The MILF were angry that a proposal to provide Muslims their own "Bangsamoro homeland" became a mere paper chase when a purported memorandum on the matter failed to be signed in Kuala Lumpur and was scuttled at the last minute by a Philippine court order.
MacDonald also described his own emotions, as it is perhaps the EU's, on what he has read and seen from media reports:
"Imagine you have been forced to runaway from your village and take shelter in a school and it happens five, seven ten years. I would feel pretty damaged and frightened and I think the agencies that deal with indigenous peoples and refugees have a long experience of identifying the psycho-social experience from that repeated stress and repeated exposure to conflict. Its important to address them."
EU total development assistance to Mindanao since 1989 amounted to Euro520 million already. But even if the conflict has stretched into the new millennium, the EU does not believe its help is in vain, he stressed.
"Now if you ask if efforts are in vain, certainly not. We have to recognize that one project is only a drop in the bucket compared to the overall development of Mindanao. That's clear that peace is necessary for Mindanao to be able to develop and achieve its full potential," he explained.
Of the Euros520 million euros, about Euro115-m has gone to actual development projects in Mindanao, or just 20 percent.
"But if you do the same calculation for humanitarian assistance and investments lending from the European Investment Bank (EIB), the picture's quite different," he explained.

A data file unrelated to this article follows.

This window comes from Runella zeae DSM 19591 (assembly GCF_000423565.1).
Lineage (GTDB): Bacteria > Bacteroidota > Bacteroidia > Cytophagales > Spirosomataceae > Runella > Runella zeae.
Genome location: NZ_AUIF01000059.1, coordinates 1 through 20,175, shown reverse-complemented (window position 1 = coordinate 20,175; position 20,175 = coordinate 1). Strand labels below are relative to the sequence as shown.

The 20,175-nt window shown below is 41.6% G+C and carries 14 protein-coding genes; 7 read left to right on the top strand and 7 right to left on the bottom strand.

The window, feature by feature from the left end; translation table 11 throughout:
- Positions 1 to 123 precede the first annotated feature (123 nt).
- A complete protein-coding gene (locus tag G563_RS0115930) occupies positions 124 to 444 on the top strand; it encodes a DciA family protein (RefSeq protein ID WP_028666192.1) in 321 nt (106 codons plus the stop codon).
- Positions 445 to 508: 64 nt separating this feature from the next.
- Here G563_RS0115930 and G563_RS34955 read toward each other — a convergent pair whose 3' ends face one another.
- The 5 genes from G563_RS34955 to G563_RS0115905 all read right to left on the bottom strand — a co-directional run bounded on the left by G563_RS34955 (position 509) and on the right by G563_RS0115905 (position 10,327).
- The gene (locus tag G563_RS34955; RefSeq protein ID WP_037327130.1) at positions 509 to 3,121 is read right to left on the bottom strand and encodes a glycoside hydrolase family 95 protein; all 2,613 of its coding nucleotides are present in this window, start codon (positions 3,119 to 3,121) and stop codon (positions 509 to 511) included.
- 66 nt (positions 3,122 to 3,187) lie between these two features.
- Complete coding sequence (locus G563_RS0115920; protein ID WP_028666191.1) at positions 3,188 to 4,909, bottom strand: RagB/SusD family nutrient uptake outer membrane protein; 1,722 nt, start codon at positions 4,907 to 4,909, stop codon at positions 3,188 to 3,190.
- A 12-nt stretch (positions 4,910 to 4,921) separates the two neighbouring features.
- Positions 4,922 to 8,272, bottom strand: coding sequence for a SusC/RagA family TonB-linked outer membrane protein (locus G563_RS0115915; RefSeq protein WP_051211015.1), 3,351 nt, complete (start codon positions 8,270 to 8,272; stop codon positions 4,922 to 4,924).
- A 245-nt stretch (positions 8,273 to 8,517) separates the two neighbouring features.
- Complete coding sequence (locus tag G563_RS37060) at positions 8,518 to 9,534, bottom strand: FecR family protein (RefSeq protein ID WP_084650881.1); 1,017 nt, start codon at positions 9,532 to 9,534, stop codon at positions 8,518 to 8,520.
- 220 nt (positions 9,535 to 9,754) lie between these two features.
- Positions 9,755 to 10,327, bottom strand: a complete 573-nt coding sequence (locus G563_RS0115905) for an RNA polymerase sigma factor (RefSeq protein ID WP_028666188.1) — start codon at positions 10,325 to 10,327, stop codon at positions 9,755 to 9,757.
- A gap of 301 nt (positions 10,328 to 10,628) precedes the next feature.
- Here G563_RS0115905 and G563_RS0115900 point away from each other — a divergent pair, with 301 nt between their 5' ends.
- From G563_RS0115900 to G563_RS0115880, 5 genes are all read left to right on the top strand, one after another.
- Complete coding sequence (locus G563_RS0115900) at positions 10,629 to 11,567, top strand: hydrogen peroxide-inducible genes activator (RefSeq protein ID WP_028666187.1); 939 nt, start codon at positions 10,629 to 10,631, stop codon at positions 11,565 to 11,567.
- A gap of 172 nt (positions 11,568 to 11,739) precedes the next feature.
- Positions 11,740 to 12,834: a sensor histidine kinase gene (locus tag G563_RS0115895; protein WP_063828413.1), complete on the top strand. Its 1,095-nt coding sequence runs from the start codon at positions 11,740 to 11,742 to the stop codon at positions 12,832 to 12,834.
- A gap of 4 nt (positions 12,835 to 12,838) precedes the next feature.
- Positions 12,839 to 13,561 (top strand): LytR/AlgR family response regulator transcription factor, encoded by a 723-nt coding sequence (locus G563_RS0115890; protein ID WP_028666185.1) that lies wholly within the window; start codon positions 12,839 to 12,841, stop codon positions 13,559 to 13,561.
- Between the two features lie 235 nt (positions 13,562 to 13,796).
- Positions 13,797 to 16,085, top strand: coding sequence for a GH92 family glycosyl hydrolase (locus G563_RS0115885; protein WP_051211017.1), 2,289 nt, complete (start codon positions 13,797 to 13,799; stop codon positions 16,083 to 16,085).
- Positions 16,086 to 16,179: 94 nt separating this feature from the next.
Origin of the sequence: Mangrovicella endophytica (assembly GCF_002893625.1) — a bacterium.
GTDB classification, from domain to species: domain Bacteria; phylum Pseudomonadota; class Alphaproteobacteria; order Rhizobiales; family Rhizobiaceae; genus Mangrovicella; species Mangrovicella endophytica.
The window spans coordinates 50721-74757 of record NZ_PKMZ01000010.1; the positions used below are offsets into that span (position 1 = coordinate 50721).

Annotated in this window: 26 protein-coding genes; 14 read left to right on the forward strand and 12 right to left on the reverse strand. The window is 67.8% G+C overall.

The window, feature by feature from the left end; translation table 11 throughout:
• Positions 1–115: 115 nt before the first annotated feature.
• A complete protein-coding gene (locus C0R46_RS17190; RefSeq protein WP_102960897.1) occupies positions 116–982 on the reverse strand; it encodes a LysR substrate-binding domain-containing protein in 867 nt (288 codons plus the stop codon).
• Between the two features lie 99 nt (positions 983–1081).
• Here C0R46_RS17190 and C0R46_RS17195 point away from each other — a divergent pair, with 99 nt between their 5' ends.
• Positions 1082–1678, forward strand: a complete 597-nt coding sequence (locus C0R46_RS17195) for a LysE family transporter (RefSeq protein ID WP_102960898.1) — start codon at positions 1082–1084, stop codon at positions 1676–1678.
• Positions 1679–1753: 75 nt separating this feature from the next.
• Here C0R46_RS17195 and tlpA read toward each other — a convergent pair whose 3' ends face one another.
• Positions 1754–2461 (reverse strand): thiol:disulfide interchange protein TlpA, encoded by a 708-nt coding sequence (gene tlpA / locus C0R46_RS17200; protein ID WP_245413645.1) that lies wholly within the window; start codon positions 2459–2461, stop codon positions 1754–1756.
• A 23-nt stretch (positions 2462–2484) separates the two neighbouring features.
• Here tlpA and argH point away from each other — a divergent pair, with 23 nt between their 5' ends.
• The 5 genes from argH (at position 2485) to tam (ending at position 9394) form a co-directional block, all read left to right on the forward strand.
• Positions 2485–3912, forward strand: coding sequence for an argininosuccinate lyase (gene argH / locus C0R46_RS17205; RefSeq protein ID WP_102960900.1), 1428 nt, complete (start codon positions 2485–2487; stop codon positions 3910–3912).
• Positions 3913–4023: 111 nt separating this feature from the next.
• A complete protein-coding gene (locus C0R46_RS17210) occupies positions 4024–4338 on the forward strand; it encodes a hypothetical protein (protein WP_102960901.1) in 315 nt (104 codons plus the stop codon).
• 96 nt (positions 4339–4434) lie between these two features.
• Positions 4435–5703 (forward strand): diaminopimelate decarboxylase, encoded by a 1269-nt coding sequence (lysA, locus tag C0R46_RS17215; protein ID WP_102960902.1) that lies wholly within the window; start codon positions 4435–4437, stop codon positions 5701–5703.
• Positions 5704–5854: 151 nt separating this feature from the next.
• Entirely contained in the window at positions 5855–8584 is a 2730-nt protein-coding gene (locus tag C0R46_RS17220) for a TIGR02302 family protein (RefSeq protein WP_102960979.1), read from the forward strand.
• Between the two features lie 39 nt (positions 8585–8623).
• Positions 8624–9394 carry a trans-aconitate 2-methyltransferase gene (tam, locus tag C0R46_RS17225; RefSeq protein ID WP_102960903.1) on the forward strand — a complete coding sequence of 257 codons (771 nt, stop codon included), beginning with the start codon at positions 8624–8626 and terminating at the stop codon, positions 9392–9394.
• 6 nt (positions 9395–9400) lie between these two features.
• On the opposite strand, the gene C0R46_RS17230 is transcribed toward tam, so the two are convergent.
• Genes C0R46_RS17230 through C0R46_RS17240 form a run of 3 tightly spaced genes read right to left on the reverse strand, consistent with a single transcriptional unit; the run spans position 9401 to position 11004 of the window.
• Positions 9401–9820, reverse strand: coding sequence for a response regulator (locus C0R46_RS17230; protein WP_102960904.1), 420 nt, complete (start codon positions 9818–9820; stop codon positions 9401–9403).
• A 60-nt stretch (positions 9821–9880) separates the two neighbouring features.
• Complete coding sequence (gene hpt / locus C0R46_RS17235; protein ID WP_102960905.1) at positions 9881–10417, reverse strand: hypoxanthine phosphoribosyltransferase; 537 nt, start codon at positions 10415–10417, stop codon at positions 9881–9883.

"Our development assistance to Mindanao is 20 percent of the total assistance for the Philippines, the humanitarian assistance is 40 percent and EIB lending for projects to Mindanao is ten percent. You can see the pattern there. The development assistance is average compared to the overall assistance to the Philippines but humanitarian assistance is heavily secured towards Mindanao and we are not lending very much for lending projects in Mindanao."
He clarified EU has not suspended any of its projects in Mindanao but it is "monitoring very carefully" the impact of the ongoing clashes on its projects, particularly those located in such actual conflict areas as Midsayap and Aleosan municipalities in North Cotabato.
"We are hopeful that our projects will not be seriously affected by the conflict," he continued.
The EU has what is known as the Mindanao Trust Fund and MacDonald said he visited a project site in Sarangani Province (near North Cotabato) two weeks ago and met up with officials of the Bangsamoro Development Agency (BDA) "to ensure that the achievements of the project will be safeguarded."